Oil tankers were targeted in mine attacks last year the U.S. blamed on Iran. Tehran also seized oil tankers around the crucial Strait of Hormuz, the narrow mouth of the Persian Gulf through which 20 percent of the world’s crude oil travels.

The U.S. Navy’s Bahrain-based 5th Fleet said it would work with shippers in the region to minimize any possible threat.

The 5th Fleet “has and will continue to provide advice to merchant shipping as appropriate regarding recommended security precautions in light of the heightened tensions and threats in the region,” 5th Fleet spokesman Cmdr. Joshua Frey told The Associated Press.

Meanwhile, Iranian Gen. Alireza Tabgsiri, the chief of the Guard’s navy, issued his own warning.

“Our message to the enemies is to leave the region,” Tabgsiri said, according to ISNA.

Iran’s parliament, meanwhile, has passed an urgent bill declaring the U.S. military’s command at the Pentagon and those acting on its behalf in Soleimani’s killing as “terrorists,” subject to Iranian sanctions. The measure appears to be an attempt to mirror a decision by Trump in April to declare the Revolutionary Guard a “terrorist organization.”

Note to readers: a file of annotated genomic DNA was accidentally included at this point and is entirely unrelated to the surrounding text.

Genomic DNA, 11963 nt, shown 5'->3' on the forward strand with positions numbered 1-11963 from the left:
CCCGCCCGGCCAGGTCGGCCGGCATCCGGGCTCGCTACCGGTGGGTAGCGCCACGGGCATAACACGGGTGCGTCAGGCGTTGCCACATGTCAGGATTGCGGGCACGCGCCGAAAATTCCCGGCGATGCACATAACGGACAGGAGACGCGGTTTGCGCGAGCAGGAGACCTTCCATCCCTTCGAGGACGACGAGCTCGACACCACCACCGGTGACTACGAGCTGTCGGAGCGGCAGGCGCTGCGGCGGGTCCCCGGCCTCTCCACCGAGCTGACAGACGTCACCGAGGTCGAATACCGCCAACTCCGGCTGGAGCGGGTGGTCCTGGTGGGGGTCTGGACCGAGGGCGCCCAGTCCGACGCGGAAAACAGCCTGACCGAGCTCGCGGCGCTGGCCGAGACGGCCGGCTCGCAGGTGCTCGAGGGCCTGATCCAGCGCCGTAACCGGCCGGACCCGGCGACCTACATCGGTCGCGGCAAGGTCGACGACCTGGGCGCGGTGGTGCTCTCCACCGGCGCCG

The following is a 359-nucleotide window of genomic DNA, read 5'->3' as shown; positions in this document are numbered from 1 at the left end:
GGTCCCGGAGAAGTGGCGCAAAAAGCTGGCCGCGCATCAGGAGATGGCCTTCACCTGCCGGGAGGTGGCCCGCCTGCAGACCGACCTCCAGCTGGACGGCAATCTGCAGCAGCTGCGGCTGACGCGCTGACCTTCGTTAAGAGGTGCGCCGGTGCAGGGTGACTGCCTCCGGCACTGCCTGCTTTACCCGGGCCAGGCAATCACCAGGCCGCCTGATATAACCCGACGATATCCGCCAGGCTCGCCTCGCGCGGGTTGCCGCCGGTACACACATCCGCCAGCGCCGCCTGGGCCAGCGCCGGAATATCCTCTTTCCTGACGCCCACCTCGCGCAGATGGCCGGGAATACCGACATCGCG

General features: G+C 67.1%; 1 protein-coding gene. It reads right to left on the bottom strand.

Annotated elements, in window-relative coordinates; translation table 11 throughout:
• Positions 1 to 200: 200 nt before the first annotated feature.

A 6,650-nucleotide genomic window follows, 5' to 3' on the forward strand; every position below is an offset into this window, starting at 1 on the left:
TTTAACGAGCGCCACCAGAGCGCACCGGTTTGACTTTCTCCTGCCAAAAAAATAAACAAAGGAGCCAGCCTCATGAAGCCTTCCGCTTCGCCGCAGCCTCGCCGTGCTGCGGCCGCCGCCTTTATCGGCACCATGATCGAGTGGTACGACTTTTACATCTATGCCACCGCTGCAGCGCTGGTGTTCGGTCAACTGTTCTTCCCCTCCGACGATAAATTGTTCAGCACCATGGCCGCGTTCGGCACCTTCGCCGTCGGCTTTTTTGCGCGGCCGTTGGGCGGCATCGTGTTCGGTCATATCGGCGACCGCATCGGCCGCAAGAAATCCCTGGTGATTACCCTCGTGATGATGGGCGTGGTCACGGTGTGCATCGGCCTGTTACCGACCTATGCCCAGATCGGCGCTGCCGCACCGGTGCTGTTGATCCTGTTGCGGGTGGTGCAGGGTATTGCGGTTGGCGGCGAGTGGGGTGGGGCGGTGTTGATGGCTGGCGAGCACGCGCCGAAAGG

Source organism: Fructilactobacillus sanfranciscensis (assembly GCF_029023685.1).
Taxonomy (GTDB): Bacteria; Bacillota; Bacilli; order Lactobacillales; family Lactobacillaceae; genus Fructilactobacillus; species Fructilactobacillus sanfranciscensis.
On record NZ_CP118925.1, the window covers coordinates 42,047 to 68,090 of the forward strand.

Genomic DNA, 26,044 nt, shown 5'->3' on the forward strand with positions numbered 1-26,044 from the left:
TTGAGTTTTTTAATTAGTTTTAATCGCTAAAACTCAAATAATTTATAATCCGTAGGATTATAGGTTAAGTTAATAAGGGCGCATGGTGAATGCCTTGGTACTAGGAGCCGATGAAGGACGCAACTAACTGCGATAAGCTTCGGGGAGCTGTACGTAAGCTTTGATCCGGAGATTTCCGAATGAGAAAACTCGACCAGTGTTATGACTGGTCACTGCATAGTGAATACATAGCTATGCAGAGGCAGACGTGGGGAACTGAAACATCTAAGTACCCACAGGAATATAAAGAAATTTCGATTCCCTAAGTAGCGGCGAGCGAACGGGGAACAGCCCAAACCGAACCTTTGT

The U.S. Defense Department used the Guard’s designation as a terror organization in the U.S. to support the strike that killed Soleimani. The decision by Iran’s parliament, done by a special procedure to speed the bill to law, comes as officials across the country threaten to retaliate for Soleimani’s killing.

The vote also saw lawmakers approve funding for the Quds Force with an additional $224 million.

Solemani will ultimately be laid to rest between the graves of Enayatollah Talebizadeh and Mohammad Hossein Yousef Elahi, two former Guard comrades. The two died in Operation Dawn 8 in Iran’s 1980s war with Iraq in which Soleimani also took part, a 1986 amphibious assault that cut Iraq off from the Persian Gulf and led to the end of the bloody war that killed 1 million people.

The Western Journal has reviewed this Associated Press story and may have altered it prior to publication to ensure that it meets our editorial standards.